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Super Potent Opioid ‘Iso’ Hits D.C. Amid Surging Overdose Deaths

Federal authorities are warning a new drug as potent as fentanyl — a synthetic opioid partly responsible for a nationwide surge in fatal overdoses — is now circulating in the D.C. region.

Per a Wednesday report by FOX 5, the U.S. Drug Enforcement Administration (DEA) says it discovered isotonitazene — known as “Iso” or “Toni” for short — in powder form in the District, though it can also be pressed into counterfeit pills.

Like fentanyl, the drug is a highly addictive synthetic opioid that produces a euphoric, relaxed high and is up to 500 times more potent than morphine. It first started appearing on America’s illegal drug market in 2019 and was linked to at least 49 U.S. deaths as of August 2020, according to a DEA report.

Some addiction specialists estimate isotonitazene is now responsible for around 40 to 50 overdose deaths each month, and could become the next big opioid on the illicit market. The drug was originally created as a pain relief drug by a Swiss pharmaceutical company in the late 1950s, but never received approval for medical use of any kind. People who overdose on the substance, which is a nondescript off-white color, often don’t know what they’re ingesting because it can only be accurately identified in a lab.

“The main message is that people have to keep in mind that with all the synthetic drugs out there and the way they’re being mixed together, they never know what they’re buying, so they have to be cautious in terms of how they’re ingesting drugs,” Maura Gaffney, a DEA analyst, told FOX 5.

On December 6, 2021, DEA officially listed isotonitazene as a Schedule I substance —the most strictly controlled category of drugs that includes cocaine, heroine and cannabis. (That weed, a substance that is nearly impossible to die from, is on the same schedule as deadly opioids still baffles The Outlaw Report.)

“[T]he use of isotonitazene presents a high risk of abuse and has negatively affected users and communities,” said the DEA rule.

Sen. Tom Cotton, a Republican from Arkansas, introduced a bill to outlaw isotonitazene in 2020, before DEA classified the drug as a Schedule I. But the measure never received a vote.

“Isotonitazene is harder to pronounce than fentanyl, but it is equally deadly—it’ll kill you in a heartbeat—and it also comes from China,” Cotton said in a speech on the Senate floor.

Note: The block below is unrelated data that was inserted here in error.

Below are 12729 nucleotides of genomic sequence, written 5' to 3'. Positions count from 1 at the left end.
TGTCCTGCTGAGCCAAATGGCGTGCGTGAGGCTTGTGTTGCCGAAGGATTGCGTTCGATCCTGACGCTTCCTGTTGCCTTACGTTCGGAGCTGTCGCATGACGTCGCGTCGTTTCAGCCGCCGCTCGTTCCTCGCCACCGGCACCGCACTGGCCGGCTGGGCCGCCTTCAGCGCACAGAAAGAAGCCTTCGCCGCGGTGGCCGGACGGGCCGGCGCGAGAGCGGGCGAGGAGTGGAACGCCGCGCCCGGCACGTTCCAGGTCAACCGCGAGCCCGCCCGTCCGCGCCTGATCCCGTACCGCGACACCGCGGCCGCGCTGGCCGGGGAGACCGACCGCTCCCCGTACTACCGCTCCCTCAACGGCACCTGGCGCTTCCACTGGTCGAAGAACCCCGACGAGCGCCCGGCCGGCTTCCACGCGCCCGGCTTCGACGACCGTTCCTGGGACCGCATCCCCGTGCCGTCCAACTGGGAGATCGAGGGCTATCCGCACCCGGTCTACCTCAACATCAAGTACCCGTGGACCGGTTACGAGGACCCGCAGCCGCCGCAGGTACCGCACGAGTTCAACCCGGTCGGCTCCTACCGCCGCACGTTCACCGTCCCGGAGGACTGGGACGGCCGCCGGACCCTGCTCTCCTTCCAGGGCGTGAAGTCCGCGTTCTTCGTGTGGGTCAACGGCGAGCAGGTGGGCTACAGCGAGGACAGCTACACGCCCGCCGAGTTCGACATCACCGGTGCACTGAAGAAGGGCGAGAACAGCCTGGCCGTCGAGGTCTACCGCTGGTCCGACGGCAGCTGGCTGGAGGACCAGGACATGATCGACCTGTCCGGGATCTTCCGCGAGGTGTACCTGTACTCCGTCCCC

According to a report from Vice, isotonitazene is manufactured by chemists in China, where the drug remains legal to export, making it harder for authorities to control its flow across international borders.

In 2020, the World Health Organization (WHO) recommended placing the drug under international control, citing its role in a “high number of opioid overdose deaths.” So far, the deadly drug has been found in Canada, Estonia, Latvia, Germany and Sweden.

The emergence of “iso” on D.C.’s illegal drug market comes as a recent surge in fatal opioid overdoses has left District authorities scrambling for solutions. Last month, ten people died in Northeast D.C. after overdosing on a deadly batch of fentanyl. It was the second mass casualty event tied to fentanyl in D.C. this year.

The District’s wave of fentanyl deaths has prompted advocates to renew calls for decriminalizing drug use and implementing policies that allow people suffering from addiction to consume them safely. However, there seems to be little appetite for decriminalization in D.C.’s political sphere. In a recent debate on WAMU, candidates for D.C. mayor wouldn’t explicitly say whether they’d support decriminalizing small amounts of drugs as a way to encourage people to seek treatment for addiction.

Nationally, fatal overdoses have also been soaring to record highs. In 2021, more Americans died from drug overdoses than any previous year, according to data published on Wednesday by the U.S. Centers for Disease Control. The grim tally of 107,622 deadly overdoses last year includes more than 80,000 from synthetic opioids like fentanyl.

Experts say the coronavirus pandemic has exacerbated the opioid epidemic by reducing access to in-person addiction rehabilitation services, increasing social isolation and making relatively safer opioids like heroin harder to find on the illegal drug market.

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